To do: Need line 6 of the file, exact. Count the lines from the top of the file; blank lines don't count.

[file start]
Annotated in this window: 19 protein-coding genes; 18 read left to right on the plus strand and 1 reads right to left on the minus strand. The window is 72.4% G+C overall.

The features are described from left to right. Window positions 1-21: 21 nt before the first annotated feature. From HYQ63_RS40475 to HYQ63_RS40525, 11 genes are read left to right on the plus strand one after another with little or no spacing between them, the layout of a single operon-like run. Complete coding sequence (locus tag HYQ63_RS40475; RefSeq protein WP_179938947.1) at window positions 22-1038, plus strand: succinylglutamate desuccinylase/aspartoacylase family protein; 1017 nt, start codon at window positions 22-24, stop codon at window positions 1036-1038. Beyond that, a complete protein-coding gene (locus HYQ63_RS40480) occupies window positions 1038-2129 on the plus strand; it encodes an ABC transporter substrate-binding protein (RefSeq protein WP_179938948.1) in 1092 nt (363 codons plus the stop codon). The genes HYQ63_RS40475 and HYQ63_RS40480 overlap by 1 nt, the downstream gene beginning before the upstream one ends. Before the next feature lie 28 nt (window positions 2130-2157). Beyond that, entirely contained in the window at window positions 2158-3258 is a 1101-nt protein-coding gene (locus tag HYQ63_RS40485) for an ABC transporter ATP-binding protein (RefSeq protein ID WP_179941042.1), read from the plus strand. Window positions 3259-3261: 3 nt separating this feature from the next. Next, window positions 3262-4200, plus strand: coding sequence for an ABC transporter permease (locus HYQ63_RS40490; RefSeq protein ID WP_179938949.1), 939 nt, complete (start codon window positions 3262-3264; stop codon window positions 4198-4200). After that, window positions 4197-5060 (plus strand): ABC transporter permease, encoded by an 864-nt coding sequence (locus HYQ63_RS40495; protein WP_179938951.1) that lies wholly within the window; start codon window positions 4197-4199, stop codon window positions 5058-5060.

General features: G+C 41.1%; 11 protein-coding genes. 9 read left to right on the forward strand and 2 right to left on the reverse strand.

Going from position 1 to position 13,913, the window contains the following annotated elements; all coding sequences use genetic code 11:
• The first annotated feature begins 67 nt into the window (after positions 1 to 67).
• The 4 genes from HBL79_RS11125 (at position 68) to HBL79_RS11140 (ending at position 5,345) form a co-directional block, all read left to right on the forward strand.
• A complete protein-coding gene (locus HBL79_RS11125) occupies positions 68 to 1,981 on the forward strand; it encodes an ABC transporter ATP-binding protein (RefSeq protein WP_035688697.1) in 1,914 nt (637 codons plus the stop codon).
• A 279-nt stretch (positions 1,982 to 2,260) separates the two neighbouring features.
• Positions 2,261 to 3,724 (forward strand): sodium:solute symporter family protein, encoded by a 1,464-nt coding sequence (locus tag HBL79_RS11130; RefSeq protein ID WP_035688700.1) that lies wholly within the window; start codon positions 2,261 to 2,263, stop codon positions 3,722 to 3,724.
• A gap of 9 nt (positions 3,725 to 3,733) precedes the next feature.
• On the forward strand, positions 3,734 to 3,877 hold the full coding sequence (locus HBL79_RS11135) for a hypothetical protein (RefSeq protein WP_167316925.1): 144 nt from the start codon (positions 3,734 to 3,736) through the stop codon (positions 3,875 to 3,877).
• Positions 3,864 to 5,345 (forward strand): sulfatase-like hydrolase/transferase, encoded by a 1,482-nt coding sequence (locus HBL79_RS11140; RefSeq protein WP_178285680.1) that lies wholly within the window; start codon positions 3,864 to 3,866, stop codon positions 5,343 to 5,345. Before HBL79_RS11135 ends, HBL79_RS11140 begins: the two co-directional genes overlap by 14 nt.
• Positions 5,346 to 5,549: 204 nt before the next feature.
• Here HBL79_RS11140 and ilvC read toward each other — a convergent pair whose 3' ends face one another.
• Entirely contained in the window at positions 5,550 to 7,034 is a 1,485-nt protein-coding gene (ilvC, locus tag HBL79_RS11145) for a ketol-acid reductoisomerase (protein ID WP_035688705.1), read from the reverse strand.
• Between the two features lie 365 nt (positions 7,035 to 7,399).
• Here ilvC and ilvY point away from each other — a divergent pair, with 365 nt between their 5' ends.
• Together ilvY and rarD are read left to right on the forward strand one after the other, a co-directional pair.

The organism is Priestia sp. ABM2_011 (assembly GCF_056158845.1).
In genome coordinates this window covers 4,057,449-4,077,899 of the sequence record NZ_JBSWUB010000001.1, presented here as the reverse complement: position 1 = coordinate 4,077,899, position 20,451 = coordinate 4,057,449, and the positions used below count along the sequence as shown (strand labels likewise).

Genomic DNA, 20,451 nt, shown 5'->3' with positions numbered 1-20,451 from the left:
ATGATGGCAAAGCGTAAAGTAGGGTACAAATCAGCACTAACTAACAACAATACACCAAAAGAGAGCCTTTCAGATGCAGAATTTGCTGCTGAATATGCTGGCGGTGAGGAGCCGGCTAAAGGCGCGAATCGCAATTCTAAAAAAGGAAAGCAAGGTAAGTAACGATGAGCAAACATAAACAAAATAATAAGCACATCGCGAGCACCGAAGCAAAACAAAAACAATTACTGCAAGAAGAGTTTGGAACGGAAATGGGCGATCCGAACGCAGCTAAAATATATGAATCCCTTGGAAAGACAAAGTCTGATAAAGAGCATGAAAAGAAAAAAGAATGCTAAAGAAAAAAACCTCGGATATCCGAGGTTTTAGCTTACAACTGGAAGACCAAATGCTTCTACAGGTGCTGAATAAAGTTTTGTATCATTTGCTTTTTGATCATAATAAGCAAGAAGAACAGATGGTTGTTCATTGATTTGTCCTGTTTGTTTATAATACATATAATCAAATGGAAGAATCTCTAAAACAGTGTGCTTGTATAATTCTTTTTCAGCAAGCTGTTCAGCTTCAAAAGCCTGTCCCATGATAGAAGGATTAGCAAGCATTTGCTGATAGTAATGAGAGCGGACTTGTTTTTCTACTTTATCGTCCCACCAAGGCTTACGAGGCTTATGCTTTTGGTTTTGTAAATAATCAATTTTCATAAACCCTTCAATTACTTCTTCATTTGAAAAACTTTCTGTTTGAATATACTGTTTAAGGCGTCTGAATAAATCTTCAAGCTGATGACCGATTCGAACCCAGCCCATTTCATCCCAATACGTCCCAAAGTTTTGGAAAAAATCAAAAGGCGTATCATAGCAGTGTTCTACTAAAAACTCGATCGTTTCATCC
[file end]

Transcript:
• The 4 genes from HBL79_RS11125 (at position 68) to HBL79_RS11140 (ending at position 5,345) form a co-directional block, all read left to right on the forward strand.